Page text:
Dyssomnias are primary sleep disorders in which the patient suffers from changes in the amount, restfulness, and timing of sleep. The most important dyssomnia is primary insomnia, which is defined as difficulty in falling asleep or remaining asleep that lasts for at least one month. It is estimated that 35% of adults in the United States experience insomnia during any given year. Primary insomnia usually begins during young adulthood or middle age.
Hypersomnia is a condition marked by excessive sleepiness during normal waking hours. The patient has either lengthy episodes of daytime sleep or episodes of daytime sleep on a daily basis even though he or she is sleeping normally at night. The number of people with primary hypersomnia is unknown, although 5–10% of patients in sleep disorder clinics have the disorder. Primary
hypersomnia usually affects young adults between the ages of 15 and 30.
Nocturnal myoclonus and restless legs syndrome (RLS) can cause either insomnia or hypersomnia in adults. Patients with nocturnal myoclonus, sometimes called periodic limb movement disorder (PLMD), awaken because of cramps or twitches in the calves and feel sleepy the next day. RLS patients have a crawly or aching feeling in their calves that can be relieved by moving or rubbing the legs. RLS often prevents the patient from falling asleep until the early hours of the morning.
Narcolepsy is a dyssomnia characterized by recurrent "sleep attacks" (abrupt loss of consciousness) lasting 10–20 minutes. The patient feels refreshed by the sleep, but typically feels sleepy again several hours later. Narcolepsy has three major symptoms in addition to sleep attacks: cataplexy (sudden loss of muscle tone and stability), hallucinations, and sleep paralysis. About 40% of patients with narcolepsy have or have had another mental disorder. Although narcolepsy is considered an adult disorder, it has been reported in children as young as three years old. Almost 18% of patients with narcolepsy are 10 years old or younger. It is estimated that 0.02–0.16% of the general population suffers from narcolepsy.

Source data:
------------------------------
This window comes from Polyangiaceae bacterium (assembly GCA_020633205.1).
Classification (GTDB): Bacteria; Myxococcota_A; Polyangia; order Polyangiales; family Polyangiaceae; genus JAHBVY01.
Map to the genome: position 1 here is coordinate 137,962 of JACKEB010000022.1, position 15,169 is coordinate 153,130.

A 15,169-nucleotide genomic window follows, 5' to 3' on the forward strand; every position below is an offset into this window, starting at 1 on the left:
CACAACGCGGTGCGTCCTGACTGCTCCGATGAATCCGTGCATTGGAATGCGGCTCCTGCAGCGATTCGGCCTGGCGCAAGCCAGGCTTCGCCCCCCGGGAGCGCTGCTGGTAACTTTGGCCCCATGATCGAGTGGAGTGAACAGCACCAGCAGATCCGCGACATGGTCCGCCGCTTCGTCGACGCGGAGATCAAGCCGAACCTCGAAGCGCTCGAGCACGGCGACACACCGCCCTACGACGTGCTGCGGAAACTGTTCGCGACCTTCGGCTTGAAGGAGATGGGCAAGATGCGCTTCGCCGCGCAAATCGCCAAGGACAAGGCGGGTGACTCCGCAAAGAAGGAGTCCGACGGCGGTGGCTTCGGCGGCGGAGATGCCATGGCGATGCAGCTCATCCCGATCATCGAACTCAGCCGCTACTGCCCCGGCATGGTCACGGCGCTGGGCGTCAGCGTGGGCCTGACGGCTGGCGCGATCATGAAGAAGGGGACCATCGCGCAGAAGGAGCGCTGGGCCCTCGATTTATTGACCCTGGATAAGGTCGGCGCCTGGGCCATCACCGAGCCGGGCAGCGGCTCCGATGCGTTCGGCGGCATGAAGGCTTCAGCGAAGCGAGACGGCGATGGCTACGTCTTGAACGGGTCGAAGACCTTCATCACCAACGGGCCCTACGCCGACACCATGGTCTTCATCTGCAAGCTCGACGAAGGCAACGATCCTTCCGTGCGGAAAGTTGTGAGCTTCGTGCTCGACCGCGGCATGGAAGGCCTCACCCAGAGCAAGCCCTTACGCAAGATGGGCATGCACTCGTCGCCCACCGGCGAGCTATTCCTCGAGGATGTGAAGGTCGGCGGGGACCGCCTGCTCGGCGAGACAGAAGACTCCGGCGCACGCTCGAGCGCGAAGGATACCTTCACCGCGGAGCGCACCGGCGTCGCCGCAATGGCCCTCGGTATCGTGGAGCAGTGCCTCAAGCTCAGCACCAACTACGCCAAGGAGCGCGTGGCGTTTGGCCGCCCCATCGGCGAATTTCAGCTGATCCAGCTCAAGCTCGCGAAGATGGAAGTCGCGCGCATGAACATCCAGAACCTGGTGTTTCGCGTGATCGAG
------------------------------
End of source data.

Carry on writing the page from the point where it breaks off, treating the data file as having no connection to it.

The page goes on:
Breathing-related sleep disorders are syndromes in which the patient's sleep is interrupted by problems with his or her breathing. There are three types of breathingrelated sleep disorders:
Obstructive sleep apnea syndrome is the most common form, marked by episodes of blockage in the upper airway during sleep. It is found primarily in obese people. Patients with this disorder typically alternate between periods of snoring or gasping (when their airway is partly open) and periods of silence (when their airway is blocked). Very loud snoring is characteristic of this disorder.
Central sleep apnea syndrome is primarily found in elderly patients with heart or neurological conditions that affect their ability to breathe properly.
Central alveolar hyperventilation syndrome is found most often in extremely obese people. The patient's airway is not blocked, but his or her blood oxygen level is too low.
Mixed-type sleep apnea syndrome combines symptoms of both obstructive and central sleep apnea.
Circadian rhythm sleep disorders are dyssomnias resulting from a discrepancy between the person's daily sleep/wake patterns and the demands of social activities, shift work, or travel. There are three circadian rhythm sleep disorders: delayed sleep phase (going to bed and arising later than most people); jet lag (traveling to a new time zone); and shift work.
Belinda Rowland, Rebecca J. Frey PhD, The Gale Group Inc., Gale, Detroit,